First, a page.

Young, Rebellious, and White

Young, Rebellious, and White

A Nation of Outsiders:
How the White Middle Class Fell in Love with Rebellion in Postwar America

by Grace Elizabeth Hale
Oxford University Press, 2011, 386 pp.

CULTURAL REBELLION is at the center of American history and has intersected with politics, sometimes in weird ways. In A Nation of Outsiders, Grace Elizabeth Hale, a cultural historian at the University of Virginia, argues that during the 1950s the white middle class of this country “fell in love” with rebellion. She’s right. The typical depiction of the 1950s as a decade of smiling, conformist, Valium-dazed “men in gray flannel suits” and “Tupperware women” isn’t accurate. Hale reminds readers of the popularity of J.D. Salinger’s Catcher in the Rye (1951) and how its central character Holden Caulfield’s condemnation of the “phony” was shared by C. Wright Mills’s critique of alienated white-collar workers. But unlike Mills, who might have dreamed of political engagement, Caulfield’s popularity was due in large part to his apoliticalness. “What Holden offered readers,” Hale tells us, “with his slangy language and his not-exactly-going-anywhere-life,” was a way to embrace “rebellion” not as “an act” but as “an expression of the inner life” and “feeling.”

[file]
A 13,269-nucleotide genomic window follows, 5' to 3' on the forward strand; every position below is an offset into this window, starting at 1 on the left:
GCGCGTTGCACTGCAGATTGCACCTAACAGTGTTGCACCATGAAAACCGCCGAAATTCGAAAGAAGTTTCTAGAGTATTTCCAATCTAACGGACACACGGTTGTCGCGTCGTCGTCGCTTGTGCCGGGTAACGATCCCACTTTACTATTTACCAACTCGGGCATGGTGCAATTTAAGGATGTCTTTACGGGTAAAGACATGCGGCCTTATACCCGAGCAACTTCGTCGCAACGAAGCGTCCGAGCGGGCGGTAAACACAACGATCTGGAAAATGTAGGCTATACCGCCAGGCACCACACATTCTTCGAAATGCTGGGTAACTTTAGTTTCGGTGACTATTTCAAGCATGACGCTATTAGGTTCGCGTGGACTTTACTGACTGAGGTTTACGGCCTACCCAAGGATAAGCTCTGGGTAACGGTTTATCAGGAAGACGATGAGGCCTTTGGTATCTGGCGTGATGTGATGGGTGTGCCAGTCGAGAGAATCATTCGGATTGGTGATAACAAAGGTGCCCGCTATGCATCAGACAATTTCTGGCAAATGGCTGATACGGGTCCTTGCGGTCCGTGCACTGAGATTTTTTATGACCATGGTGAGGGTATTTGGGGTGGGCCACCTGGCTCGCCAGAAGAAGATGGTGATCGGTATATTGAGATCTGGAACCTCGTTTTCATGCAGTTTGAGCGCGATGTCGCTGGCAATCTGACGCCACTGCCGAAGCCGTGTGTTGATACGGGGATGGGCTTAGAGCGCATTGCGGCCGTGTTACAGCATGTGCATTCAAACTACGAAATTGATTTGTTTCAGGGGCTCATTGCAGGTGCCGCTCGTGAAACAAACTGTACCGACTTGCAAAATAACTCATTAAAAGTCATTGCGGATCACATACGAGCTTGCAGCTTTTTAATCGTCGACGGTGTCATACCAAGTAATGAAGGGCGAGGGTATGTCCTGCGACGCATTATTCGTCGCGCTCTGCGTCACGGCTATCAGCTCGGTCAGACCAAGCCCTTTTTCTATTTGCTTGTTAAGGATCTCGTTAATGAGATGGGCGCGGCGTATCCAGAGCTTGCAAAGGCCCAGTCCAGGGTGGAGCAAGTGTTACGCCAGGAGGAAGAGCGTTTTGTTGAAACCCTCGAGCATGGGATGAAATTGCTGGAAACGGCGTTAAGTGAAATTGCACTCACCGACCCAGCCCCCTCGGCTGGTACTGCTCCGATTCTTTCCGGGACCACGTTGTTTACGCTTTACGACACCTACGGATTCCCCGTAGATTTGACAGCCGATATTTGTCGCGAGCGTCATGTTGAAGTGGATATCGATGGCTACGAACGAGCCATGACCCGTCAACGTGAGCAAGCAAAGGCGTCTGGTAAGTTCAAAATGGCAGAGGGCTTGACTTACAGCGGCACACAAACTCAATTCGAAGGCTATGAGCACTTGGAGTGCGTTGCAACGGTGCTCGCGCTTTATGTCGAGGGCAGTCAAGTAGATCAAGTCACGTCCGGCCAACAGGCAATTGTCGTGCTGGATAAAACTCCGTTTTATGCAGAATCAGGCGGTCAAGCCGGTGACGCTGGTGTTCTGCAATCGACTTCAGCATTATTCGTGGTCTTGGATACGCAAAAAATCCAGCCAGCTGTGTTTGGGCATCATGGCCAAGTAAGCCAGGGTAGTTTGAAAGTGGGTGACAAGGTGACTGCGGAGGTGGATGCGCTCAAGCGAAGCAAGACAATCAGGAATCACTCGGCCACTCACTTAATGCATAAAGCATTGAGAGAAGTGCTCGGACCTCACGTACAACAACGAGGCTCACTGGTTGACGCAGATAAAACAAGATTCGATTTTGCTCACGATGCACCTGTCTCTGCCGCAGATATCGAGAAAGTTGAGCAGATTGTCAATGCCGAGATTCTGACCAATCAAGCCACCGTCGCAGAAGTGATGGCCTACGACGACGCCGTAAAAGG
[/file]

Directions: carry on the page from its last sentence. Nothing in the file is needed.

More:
And so it was for so many other rebels of the 1950s: James Dean, whose inarticulateness and surging emotions are perfected on screen in Rebel Without a Cause (1955), or Marlon Brando’s lunkheaded character in The Wild One (1953) who, when asked what he’s rebelling against with his fellow gang of bikers, answers, “What ya got?” White boy rebels were everywhere in 1950s America. Consider Elvis Presley, who, as Hale shows, liked to rip off the black blues tradition for the benefit of white audiences who watched Milton Berle and Ed Sullivan on the boob tube (it would have been more interesting for Hale to deal with the ramifications of the fact that two white Jewish kids wrote “Hound Dog,” originally performed by the black artist Big Mama Thornton, before Elvis covered it, making the story of racial expropriation more complex than first appears). And, can anyone who reads Dissent forget about that great rebel author Norman Mailer, who published in these pages in 1957 his infamous essay “The White Negro”? Irving Howe would come to regret that editorial decision, but Mailer’s essay established a crucial pattern of thought that Hale discusses astutely—an association of “blacks” with “unfettered sexuality,” a cry against “repression,” and a belief that “violence could be a kind of agency, a natural ‘high,’ one possible way in which an outsider could experience a heady sense of power.” And, oh yes, don’t forget the “beatniks” and the popularity of On the Road (1957), in which Jack Kerouac recounts the joys of traveling across the continent, going into black sections of D...